Another core contribution of this work is a Web standards-based implementation of a clientside tool, dokieli, for decentralised article publishing, annotations and social interactions. dokieli can be used to fulfill the scholarly functions of registration, awareness, certification, and archiving, all in a decentralised manner, returning control of research contributions and discourse to individual researchers.

The overarching conclusion of the thesis is that Web technologies can be used to create a fully functioning ecosystem for research communication. Using the framework of Web architecture, and loosely coupling the four functions, an accessible and inclusive ecosystem can be realised whereby users are able to use and switch between interoperable applications without interfering with existing data.

Technical solutions alone do not suffice of course, so this thesis also takes into account the need for a change in the traditional mode of thinking amongst scholars, and presents the Linked Research initiative as an ongoing effort toward researcher autonomy in a social system, and universal access to human- and machine-readable information?. Outcomes of this outreach work so far include an increase in the number of individuals self-hosting their research artifacts, workshops publishing accessible proceedings on the Web, in-the-wild experiments with open and public peer-review, and semantic graphs of contributions to conference proceedings and journals (the Linked Open Research Cloud).

Some of the future challenges include: addressing the social implications of decentralised Web publishing, as well as the design of ethically grounded interoperable mechanisms; cultivating privacy aware information spaces; personal or community-controlled on-demand archiving services; and further design of decentralised applications that are aware of the core functions of scientific communication.

Exploring Canadiana: A Use Case for Wikidata – Hanging Together

“My colleagues Jean Godby, Karen Smith-Yoshimura, and Bruce Washburn, along with a host of partners, have just released Creating Library Linked Data with Wikibase: Lessons Learned from Project Passage, a fascinating account of their experiences working with a customized instance of Wikibase to create resource descriptions in the form of linked data. In the spirit of their report, I’d like to offer a modest yet illustrative use case showing how access to the relationships and properties of the linked data in another Wikibase environment – Wikidata – smoothed the way for OCLC Research’s recent study of the Canadian presence in the published record.

Maple Leaves: Discovering Canada Through the Published Record is the latest in a series of OCLC Research studies that explore national contributions to the world’s accumulated body of published materials. A national contribution is defined as materials published in, about, and/or by the people of that country. The last category presents a special challenge: how to assemble a list of entities – people and organizations – associated with a particular country from which authors, musicians, film makers, and other creators of published works can be identified?…”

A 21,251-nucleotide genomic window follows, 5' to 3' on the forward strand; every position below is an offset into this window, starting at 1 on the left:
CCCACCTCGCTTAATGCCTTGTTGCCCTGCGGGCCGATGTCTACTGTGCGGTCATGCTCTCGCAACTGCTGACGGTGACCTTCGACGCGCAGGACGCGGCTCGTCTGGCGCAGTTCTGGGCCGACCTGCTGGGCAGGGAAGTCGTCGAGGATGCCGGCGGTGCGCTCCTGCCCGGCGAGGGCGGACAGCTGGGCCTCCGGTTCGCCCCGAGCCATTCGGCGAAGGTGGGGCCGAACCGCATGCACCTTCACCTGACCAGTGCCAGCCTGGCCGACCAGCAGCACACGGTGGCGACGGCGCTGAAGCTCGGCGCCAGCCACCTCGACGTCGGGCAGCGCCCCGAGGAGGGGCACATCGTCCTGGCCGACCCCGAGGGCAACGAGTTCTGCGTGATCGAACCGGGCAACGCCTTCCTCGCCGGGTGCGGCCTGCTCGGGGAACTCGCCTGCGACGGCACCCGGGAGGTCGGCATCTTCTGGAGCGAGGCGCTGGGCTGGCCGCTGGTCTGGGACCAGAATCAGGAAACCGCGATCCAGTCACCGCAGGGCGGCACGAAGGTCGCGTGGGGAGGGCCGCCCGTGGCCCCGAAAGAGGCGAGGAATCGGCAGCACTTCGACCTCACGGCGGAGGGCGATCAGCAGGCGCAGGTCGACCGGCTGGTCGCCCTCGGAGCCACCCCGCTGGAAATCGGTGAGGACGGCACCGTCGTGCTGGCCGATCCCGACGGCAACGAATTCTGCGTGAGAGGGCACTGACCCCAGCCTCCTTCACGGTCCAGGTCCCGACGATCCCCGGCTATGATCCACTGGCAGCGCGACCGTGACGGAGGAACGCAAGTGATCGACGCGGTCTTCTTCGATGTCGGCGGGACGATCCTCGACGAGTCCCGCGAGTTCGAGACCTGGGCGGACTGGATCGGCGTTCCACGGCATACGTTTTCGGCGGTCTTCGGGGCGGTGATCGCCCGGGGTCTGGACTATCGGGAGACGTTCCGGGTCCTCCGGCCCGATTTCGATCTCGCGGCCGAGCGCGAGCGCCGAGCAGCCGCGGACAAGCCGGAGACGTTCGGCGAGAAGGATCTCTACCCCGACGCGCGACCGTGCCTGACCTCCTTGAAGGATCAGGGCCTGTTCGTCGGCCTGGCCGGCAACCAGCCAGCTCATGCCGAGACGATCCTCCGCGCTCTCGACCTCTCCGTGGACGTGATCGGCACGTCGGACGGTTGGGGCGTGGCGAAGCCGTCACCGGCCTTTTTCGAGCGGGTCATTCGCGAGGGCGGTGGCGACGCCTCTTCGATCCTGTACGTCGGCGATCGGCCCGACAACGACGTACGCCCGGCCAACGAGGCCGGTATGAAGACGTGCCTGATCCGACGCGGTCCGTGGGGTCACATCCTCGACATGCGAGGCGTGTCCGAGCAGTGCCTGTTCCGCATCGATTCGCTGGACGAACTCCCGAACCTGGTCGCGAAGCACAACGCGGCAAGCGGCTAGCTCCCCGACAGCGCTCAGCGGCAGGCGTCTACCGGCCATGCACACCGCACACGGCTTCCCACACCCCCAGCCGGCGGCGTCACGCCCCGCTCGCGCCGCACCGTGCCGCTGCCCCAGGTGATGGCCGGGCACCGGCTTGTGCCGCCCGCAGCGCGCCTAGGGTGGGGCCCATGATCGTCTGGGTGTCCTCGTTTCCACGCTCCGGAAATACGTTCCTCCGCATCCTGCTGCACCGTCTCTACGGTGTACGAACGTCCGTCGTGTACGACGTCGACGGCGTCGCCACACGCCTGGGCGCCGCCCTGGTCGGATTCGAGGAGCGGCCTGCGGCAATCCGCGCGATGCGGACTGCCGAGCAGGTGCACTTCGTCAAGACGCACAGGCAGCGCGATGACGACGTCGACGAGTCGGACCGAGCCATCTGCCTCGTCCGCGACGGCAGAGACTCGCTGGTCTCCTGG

Wikidata:From “an” Identifier to “the” Identifier

Abstract:  Library catalogues may be connected to the linked data cloud through various types of thesauri. For name authority thesauri in particular I would like to suggest a fundamental break with the current distributed linked data paradigm: to make a transition from a multitude of different identifiers to using a single, universal identifier for all relevant named entities, in the form of the Wikidata identifier. Wikidata (https://wikidata.org) seems to be evolving into a major authority hub that is lowering barriers to access the web of data for everyone. Using the Wikidata identifier of notable entities as a common identifier for connecting resources has significant benefits compared to traversing the ever-growing linked data cloud. When the use of Wikidata reaches a critical mass, for some institutions, Wikidata could even serve as an authority control mechanism.

Robustifying Scholia: paving the way for knowledge discovery and research assessment through Wikidata

Abstract:  Knowledge workers like researchers, students, journalists, research evaluators or funders need tools to explore what is known, how it was discovered, who made which contributions, and where the scholarly record has gaps. Existing tools and services of this kind are not available as Linked Open Data, but Wikidata is. It has the technology, active contributor base, and content to build a large-scale knowledge graph for scholarship, also known as WikiCite. Scholia visualizes this graph in an exploratory interface with profiles and links to the literature. However, it is just a working prototype. This project aims to “robustify Scholia” with back-end development and testing based on pilot corpora. The main objective at this stage is to attain stability in challenging cases such as server throttling and handling of large or incomplete datasets. Further goals include integrating Scholia with data curation and manuscript writing workflows, serving more languages, generating usage stats, and documentation.